And then there were two cities.
There's the New York below Canal Street--still grieving, still somber, still choking on the dust cloud that just won't go away. And there's the New York above Canal Street, where there's an almost hysterical need to get the party started again. The two cities don't like each other.
In Lower Manhattan there are still people who wake up sobbing and stare out at the rusty ash over Church Street.
In Upper Manhattan there are people who studiously avoid the news channels and dress up for Friday-night dates at dance clubs.
In Lower Manhattan there's an increasing resentment of tourists--the camera-toting gawkers who show up every day like visitors to a Roman ruin. Their numbers seem to be growing, and they even bring children. Like the movie "The Big Circus," in which Kirk Douglas plays a cynical reporter who milks a mine explosion for all it's worth, they're increasingly regarded as carnival ghouls.
In Upper Manhattan people call for healing. They speak of their "moving" memorial services at the Unitarian Church or their personal dilemmas: is it too early to ask that girl for a date if we met on September 11th?
Lower Manhattan people still want to go to funerals. There were more than 50 last weekend alone, and Mayor Giuliani encouraged the public to attend as many as possible. Lower Manhattan people want to sit in churches, not discos.
In Upper Manhattan there are wacky street performers and political zanies with card tables set up on the sidewalk. ("TERRORIST ATTACK WAS ATTEMPT TO STOP LYNDON LAROUCHE LAND- BRIDGE!") There are sax players on the subway and flea markets on the weekend.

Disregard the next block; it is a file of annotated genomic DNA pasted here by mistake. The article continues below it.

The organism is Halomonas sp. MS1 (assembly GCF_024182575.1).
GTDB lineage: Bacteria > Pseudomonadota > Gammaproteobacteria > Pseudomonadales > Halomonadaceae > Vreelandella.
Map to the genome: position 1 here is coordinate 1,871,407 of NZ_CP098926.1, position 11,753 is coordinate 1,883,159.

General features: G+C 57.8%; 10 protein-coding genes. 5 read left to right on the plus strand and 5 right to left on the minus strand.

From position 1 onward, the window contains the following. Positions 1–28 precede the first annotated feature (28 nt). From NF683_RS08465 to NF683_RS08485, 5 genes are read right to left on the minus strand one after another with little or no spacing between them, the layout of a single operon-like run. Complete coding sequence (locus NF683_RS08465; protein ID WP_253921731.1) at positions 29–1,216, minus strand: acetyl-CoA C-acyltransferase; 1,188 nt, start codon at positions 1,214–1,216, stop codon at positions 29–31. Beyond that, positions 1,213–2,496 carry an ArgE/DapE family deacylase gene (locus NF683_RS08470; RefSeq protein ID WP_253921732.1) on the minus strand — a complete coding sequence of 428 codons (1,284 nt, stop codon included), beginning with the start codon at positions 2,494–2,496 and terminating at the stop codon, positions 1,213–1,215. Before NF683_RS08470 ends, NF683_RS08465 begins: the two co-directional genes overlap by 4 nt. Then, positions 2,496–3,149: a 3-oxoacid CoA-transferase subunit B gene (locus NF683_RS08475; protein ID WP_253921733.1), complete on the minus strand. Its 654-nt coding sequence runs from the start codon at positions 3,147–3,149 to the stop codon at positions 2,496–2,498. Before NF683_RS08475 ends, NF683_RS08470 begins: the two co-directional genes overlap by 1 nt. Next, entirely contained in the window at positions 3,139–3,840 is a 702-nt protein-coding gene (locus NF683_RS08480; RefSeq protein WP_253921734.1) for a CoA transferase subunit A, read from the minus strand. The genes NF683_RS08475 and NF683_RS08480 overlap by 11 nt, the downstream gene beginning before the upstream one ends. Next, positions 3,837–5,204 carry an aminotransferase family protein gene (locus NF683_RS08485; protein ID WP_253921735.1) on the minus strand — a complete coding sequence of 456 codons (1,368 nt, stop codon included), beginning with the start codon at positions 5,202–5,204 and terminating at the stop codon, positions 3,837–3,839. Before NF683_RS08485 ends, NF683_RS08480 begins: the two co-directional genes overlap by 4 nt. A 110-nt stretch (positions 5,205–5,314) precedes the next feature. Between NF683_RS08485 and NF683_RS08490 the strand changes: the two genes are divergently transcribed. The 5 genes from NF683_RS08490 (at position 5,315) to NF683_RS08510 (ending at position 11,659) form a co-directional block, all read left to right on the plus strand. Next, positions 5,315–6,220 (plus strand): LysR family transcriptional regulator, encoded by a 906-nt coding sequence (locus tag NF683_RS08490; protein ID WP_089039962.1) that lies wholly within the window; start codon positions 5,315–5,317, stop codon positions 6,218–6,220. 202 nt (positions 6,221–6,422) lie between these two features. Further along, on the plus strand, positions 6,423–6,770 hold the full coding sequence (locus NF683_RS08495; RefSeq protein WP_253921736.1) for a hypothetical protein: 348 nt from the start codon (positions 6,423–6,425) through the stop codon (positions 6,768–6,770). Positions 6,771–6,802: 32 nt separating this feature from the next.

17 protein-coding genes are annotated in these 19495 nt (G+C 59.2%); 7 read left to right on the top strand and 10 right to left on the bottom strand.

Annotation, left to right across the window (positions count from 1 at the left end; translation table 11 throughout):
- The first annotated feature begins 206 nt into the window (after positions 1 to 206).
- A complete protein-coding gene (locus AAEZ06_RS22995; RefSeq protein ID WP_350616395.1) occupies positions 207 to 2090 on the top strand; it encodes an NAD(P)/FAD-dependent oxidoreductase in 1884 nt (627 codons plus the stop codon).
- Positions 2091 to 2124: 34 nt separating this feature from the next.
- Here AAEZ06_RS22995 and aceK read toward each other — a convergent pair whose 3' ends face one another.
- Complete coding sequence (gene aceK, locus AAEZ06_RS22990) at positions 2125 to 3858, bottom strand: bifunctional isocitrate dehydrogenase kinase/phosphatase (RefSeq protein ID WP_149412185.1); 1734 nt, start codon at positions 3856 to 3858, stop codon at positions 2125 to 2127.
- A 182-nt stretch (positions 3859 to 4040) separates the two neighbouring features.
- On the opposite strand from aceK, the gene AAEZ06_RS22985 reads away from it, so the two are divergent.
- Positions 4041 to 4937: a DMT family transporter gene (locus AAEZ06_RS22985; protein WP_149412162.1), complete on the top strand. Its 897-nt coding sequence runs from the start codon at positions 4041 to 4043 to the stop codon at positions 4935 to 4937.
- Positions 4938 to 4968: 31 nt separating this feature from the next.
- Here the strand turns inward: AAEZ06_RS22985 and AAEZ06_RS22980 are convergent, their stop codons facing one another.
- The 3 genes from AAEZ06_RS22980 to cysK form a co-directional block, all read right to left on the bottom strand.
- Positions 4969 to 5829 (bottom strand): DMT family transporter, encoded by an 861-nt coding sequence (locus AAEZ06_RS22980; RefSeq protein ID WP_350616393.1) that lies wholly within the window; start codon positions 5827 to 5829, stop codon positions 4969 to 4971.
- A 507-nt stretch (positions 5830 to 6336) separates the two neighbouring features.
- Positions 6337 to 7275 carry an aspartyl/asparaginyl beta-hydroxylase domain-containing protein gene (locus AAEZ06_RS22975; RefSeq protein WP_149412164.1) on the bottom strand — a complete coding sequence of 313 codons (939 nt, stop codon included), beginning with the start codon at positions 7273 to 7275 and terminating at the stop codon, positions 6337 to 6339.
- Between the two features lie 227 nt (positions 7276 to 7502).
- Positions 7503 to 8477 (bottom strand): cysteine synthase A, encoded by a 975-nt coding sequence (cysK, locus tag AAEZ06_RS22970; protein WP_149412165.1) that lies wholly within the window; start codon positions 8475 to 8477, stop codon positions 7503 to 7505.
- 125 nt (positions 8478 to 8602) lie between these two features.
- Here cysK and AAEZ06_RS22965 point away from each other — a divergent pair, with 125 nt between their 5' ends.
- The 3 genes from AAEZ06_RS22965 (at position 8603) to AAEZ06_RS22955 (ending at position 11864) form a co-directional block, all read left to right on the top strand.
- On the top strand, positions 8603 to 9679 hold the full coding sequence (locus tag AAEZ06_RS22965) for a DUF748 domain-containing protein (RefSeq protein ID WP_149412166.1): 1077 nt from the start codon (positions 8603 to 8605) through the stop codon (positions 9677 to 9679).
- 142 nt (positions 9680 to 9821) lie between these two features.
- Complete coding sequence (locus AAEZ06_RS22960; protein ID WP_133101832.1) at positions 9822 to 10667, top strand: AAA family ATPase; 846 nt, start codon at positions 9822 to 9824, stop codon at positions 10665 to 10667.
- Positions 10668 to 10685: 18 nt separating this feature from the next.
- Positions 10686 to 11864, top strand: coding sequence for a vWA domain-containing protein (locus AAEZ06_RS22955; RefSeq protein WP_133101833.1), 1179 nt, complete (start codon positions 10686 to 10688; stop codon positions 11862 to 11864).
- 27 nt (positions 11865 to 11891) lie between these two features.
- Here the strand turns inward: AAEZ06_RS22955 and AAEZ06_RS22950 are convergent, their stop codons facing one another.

In Lower Manhattan the only signs on the street are the shrines full of "missing" posters.
It's enough to split families down the middle. A beautiful woman who lives in Tribeca is taken out for a birthday dinner in Little Italy. Everyone tells her to "cheer up, think positive." On the way home she stops at Ladder Company 1 and gives her spray of 30 fresh roses to the captain on duty. He sobs and hugs her and says "Thank you." She says, "No, thank you."
You can live in one city and work in another. In the morning you stare at the wasteland that was once World Trade, and by noon you're listening to a co-worker prattling on about an episode of "The West Wing."
"Those people aren't buried yet," says a travel-agency employee to an Upper West Side resident. "We need to bury them first."
"Oh you poor thing," replies the co-worker.
Or you can live on the Upper East Side, where everyone is in a frenzy about "hate crimes" and "profiling." But when you arrive at work on Wall Street, neither you nor the olive-skinned messenger in your office feel like discussing the nuances of man's inhumanity to man. Everyone in the Financial District breathes the air, sees the trucks laden with twisted scrap--and philosophy fails.
There aren't enough bodies. That's the problem. The bodies are missing and, some fear, already cremated. The clean-up effort is painfully slow, and already marred by a scandal in which some of the scrap metal showed up in three Mafia-owned junkyards instead of the Fresh Kill landfill on Staten Island where it's all supposed to be held as part of a crime scene. The work is becoming tedious. The television images are becoming familiar. And the people of Lower Manhattan refuse to let that happen. They refuse to become a cliché.